In the Tetons, we saw some amazing species of water fowl at Schwabachers Landing. Schwabachers Landing is a boat landing located a few miles south of Snake River Overlook, along the east shore of the Snake River.
We also saw a lot of little baby ground squirrels. They were everywhere and weren’t all that shy.
I wish I knew the official names of the water fowl that we saw but I don’t recall. Our tour guide was very knowledgeable but I didn’t retain the names of them. Dad may have written notes on them so I’ll check with him. If you know, feel free to name them in the comments!
Our first calf arrived on Friday and he was born to a first time mother. When Patrick saw the heifer in labor that morning, he got her into the barn for privacy and so that we could assist her if she needed it. She labored for about 3 hours until we saw hooves. We gave her 30 more minutes to have it on her own and sure enough, after a long and loud moo/grunt/squeal, he entered our world. I went in a checked on her and she was laying upright and very tired. The calf was alive and just laid there quietly. It was obvious that she didn’t know what happened or even saw that she had a calf. I gave her some water and left her alone to rest. About 10 minutes went by and she stood up. When she turned around and saw this little slimy bundle, she started humming loudly and was licking him like crazy. She was immediately in love and so energetic and exited. This excitement and mothering doesn’t always happen, especially with heifers. But this lady loves her baby and is taking such good care of him. We are happy and relieved that this was a calm and happy birth. We have a few more heifers to calve out and several cows to calve. We’re just getting started and I pray this will be a smooth calving season. And so it begins…
This Mother’s Day weekend was a rainy and snowy one. But last weekend the weather was perfect for a cattle roundup and branding. Below are images of that day.
After saddling the colt , he saddled his horse for the round up.
The boss got some help from his daughter with buckling up his chaps.
Making final adjustments to the cinch.
Discussing the route for gathering cows and calves.
Before branding the calves, we worked/doctored the cows in the barn.
Getting the horse ready for roping calves.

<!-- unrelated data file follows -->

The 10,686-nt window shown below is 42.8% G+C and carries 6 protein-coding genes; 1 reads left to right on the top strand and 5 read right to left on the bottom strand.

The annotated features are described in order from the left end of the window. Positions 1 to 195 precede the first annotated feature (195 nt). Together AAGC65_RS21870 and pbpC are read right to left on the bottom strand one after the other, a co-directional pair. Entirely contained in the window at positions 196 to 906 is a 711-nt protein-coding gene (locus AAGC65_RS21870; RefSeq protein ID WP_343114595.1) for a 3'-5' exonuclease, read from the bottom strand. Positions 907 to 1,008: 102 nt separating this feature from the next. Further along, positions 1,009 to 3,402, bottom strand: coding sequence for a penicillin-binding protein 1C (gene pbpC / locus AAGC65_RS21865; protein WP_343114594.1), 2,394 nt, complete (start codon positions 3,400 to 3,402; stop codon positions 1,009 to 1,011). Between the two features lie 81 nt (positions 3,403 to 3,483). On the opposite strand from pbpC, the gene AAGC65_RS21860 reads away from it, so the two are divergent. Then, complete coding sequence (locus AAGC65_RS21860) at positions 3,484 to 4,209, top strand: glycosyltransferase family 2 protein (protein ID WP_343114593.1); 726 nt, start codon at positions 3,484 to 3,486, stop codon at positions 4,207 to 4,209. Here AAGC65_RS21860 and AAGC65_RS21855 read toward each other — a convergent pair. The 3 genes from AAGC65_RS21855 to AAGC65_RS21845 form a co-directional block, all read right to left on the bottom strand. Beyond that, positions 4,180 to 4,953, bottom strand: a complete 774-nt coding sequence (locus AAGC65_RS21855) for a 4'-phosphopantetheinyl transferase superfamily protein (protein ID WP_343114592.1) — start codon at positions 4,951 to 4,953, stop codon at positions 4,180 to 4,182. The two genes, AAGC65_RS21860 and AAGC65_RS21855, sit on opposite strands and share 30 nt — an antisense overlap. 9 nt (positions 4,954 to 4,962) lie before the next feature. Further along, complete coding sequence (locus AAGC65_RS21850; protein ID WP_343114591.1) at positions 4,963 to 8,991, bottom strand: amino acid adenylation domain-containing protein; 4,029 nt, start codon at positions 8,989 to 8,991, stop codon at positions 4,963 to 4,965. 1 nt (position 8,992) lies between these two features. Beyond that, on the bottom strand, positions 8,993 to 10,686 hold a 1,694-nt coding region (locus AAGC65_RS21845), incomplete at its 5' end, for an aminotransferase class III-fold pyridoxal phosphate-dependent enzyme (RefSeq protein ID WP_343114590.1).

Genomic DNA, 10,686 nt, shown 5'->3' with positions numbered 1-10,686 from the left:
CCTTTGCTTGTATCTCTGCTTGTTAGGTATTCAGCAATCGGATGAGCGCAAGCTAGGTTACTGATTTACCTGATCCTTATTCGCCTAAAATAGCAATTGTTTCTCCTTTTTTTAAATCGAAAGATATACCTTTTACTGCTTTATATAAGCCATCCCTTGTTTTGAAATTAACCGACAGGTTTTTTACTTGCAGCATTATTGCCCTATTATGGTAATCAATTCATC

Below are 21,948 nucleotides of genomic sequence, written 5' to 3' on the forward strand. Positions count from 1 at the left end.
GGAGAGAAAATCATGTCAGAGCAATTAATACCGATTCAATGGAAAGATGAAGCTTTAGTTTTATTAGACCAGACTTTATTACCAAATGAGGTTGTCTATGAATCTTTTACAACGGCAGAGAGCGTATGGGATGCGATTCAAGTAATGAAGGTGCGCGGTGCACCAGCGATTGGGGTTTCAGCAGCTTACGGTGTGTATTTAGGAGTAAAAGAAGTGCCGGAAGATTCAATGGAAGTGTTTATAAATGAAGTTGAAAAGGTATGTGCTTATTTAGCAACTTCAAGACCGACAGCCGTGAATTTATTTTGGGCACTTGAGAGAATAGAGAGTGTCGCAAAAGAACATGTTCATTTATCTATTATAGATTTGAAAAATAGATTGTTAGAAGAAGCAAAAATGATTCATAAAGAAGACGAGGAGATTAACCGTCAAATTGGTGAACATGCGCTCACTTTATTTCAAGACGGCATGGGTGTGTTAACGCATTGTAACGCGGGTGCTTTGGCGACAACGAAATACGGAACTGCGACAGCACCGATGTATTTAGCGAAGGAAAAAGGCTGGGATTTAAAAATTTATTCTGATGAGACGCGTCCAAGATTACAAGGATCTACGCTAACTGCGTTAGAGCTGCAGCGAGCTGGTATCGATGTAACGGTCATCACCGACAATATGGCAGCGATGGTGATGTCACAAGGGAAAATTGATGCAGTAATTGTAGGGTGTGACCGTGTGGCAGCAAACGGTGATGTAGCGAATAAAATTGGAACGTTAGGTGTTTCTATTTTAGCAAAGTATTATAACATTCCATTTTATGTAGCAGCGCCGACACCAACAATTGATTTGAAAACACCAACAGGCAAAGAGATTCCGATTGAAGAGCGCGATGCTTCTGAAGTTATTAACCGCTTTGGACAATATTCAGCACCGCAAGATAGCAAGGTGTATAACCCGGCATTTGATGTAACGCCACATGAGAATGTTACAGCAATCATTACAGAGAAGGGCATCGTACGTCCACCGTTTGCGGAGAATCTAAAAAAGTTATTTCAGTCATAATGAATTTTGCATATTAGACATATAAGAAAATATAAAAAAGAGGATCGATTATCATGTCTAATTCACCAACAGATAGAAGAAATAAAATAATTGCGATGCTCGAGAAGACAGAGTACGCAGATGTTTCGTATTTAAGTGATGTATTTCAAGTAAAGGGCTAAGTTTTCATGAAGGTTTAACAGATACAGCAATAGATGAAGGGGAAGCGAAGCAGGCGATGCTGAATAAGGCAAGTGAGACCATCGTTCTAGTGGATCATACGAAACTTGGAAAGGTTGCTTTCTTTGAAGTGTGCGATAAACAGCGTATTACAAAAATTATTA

We start them young out here in the wild west.
Hot irons sit and wait. The flames are powered by a propane tank.
It was a nice day with friends, old and new. After the calves were all branded, they let them out of the corrals to mother up. By early evening, they all found one another and are doing great.
If you’d like to see more from this day, go to my website HERE.
Thanks for looking… 🙂
Do not go where the path may lead,
go instead where there is no path
and leave a trail.
–Ralph Waldo Emerson
We weaned the calves off of momma yesterday. We kept a few to replenish our herd and the rest went to market. It was a beautiful morning. All in all, it was a very good day.
Since we have such a small herd, we had two cowboys bring them in on horses while Patrick and I stayed on the ground to get gates.
They came right to Patrick because he has the yummy cake. We’ve been chumming them in the last few days and they like us. A lot!
Weaning is hard on the calves (and me!). The five heifers we brought home are bawling for momma. They’ll be better in a few days and I make regular trips down to see them, talk to them and try to help them feel calm. I wish I knew how to play the trumpet. I would play it for them. But for now, they just have to deal with my singing. 🙂
Thunderstorms hung high above us this weekend. The cornfields are really enjoying the rain.
We took the cows to the hills for summer grazing.
I think they’ll enjoy it. The grass is up to their bellies.
While leaving, we found ourselves in a horse race.
As we slowed down to let the horses “win”, Patrick spotted a baby antelope in the tall grass.
He crouched, trying to hide from me.
But no such luck. I had my eye on him.
We drove on and when I looked back, I saw momma coming to care for her young.
Aside from the mosquitoes, this is a wonderful time of year in Wyoming. 🙂
A good friend of ours from back east came out to Colorado on a business trip and drove up to wonderful Wyoming to stay with us for a couple days. Phil went on a tough journey with throat cancer last year and we are excited to see him doing so well. Our celebration and delight called for an old west photo shoot. We love you Phil!
Branding season is upon us and that means cowboys as far as the eye can see!
Our neighbors have been a huge help while we adjust to our new location. They came to my rescue one morning when I found a newborn calf clinging to life. They heard the stress in my voice over the phone and came right over. But that’s a story for another time.